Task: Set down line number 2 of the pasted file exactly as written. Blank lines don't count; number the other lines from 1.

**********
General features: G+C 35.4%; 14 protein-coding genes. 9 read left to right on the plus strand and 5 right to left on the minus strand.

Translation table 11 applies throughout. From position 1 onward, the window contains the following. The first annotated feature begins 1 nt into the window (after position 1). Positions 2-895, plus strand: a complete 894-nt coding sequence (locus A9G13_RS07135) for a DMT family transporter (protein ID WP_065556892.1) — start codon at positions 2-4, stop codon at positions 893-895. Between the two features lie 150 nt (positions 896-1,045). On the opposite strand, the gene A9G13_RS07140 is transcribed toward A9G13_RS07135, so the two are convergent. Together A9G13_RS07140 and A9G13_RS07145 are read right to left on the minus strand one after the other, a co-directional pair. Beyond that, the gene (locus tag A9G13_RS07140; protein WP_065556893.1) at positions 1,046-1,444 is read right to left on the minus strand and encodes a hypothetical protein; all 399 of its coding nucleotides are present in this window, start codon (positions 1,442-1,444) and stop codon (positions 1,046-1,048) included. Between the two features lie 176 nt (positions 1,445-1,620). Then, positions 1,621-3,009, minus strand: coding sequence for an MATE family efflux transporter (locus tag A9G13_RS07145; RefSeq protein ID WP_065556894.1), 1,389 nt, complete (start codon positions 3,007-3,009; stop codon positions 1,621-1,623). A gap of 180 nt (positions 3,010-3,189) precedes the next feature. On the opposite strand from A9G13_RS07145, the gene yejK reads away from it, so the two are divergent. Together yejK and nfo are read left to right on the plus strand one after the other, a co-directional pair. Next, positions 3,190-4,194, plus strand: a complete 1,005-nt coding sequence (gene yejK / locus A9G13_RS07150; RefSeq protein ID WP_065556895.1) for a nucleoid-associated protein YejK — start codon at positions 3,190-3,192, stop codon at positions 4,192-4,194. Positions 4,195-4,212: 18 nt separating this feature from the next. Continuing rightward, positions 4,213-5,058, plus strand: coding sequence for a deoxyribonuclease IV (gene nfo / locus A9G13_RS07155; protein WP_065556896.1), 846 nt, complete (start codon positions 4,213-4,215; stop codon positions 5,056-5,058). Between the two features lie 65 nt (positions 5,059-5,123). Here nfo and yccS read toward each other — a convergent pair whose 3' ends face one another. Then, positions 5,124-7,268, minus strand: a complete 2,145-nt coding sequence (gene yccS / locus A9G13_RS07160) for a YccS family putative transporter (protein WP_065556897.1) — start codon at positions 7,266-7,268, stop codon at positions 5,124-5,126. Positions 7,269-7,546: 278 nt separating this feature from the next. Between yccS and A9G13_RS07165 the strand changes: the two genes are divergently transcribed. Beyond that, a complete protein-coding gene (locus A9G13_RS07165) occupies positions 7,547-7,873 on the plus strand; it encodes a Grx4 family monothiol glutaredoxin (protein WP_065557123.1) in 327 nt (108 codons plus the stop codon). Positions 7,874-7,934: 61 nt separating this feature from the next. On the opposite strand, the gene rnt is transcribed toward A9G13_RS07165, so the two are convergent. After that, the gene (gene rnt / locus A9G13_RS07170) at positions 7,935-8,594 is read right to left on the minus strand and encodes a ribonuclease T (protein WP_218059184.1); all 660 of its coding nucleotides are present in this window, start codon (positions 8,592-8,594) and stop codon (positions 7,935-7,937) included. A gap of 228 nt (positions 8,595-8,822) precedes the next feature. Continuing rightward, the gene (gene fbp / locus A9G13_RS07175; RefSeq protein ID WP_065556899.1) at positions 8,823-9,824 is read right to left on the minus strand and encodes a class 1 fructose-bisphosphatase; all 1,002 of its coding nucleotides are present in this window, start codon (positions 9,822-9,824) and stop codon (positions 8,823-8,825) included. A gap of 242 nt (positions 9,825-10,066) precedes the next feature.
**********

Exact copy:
Translation table 11 applies throughout. From position 1 onward, the window contains the following. The first annotated feature begins 1 nt into the window (after position 1). Positions 2-895, plus strand: a complete 894-nt coding sequence (locus A9G13_RS07135) for a DMT family transporter (protein ID WP_065556892.1) — start codon at positions 2-4, stop codon at positions 893-895. Between the two features lie 150 nt (positions 896-1,045). On the opposite strand, the gene A9G13_RS07140 is transcribed toward A9G13_RS07135, so the two are convergent. Together A9G13_RS07140 and A9G13_RS07145 are read right to left on the minus strand one after the other, a co-directional pair. Beyond that, the gene (locus tag A9G13_RS07140; protein WP_065556893.1) at positions 1,046-1,444 is read right to left on the minus strand and encodes a hypothetical protein; all 399 of its coding nucleotides are present in this window, start codon (positions 1,442-1,444) and stop codon (positions 1,046-1,048) included. Between the two features lie 176 nt (positions 1,445-1,620). Then, positions 1,621-3,009, minus strand: coding sequence for an MATE family efflux transporter (locus tag A9G13_RS07145; RefSeq protein ID WP_065556894.1), 1,389 nt, complete (start codon positions 3,007-3,009; stop codon positions 1,621-1,623). A gap of 180 nt (positions 3,010-3,189) precedes the next feature. On the opposite strand from A9G13_RS07145, the gene yejK reads away from it, so the two are divergent. Together yejK and nfo are read left to right on the plus strand one after the other, a co-directional pair. Next, positions 3,190-4,194, plus strand: a complete 1,005-nt coding sequence (gene yejK / locus A9G13_RS07150; RefSeq protein ID WP_065556895.1) for a nucleoid-associated protein YejK — start codon at positions 3,190-3,192, stop codon at positions 4,192-4,194. Positions 4,195-4,212: 18 nt separating this feature from the next. Continuing rightward, positions 4,213-5,058, plus strand: coding sequence for a deoxyribonuclease IV (gene nfo / locus A9G13_RS07155; protein WP_065556896.1), 846 nt, complete (start codon positions 4,213-4,215; stop codon positions 5,056-5,058). Between the two features lie 65 nt (positions 5,059-5,123). Here nfo and yccS read toward each other — a convergent pair whose 3' ends face one another. Then, positions 5,124-7,268, minus strand: a complete 2,145-nt coding sequence (gene yccS / locus A9G13_RS07160) for a YccS family putative transporter (protein WP_065556897.1) — start codon at positions 7,266-7,268, stop codon at positions 5,124-5,126. Positions 7,269-7,546: 278 nt separating this feature from the next. Between yccS and A9G13_RS07165 the strand changes: the two genes are divergently transcribed. Beyond that, a complete protein-coding gene (locus A9G13_RS07165) occupies positions 7,547-7,873 on the plus strand; it encodes a Grx4 family monothiol glutaredoxin (protein WP_065557123.1) in 327 nt (108 codons plus the stop codon). Positions 7,874-7,934: 61 nt separating this feature from the next. On the opposite strand, the gene rnt is transcribed toward A9G13_RS07165, so the two are convergent. After that, the gene (gene rnt / locus A9G13_RS07170) at positions 7,935-8,594 is read right to left on the minus strand and encodes a ribonuclease T (protein WP_218059184.1); all 660 of its coding nucleotides are present in this window, start codon (positions 8,592-8,594) and stop codon (positions 7,935-7,937) included. A gap of 228 nt (positions 8,595-8,822) precedes the next feature. Continuing rightward, the gene (gene fbp / locus A9G13_RS07175; RefSeq protein ID WP_065556899.1) at positions 8,823-9,824 is read right to left on the minus strand and encodes a class 1 fructose-bisphosphatase; all 1,002 of its coding nucleotides are present in this window, start codon (positions 9,822-9,824) and stop codon (positions 8,823-8,825) included. A gap of 242 nt (positions 9,825-10,066) precedes the next feature.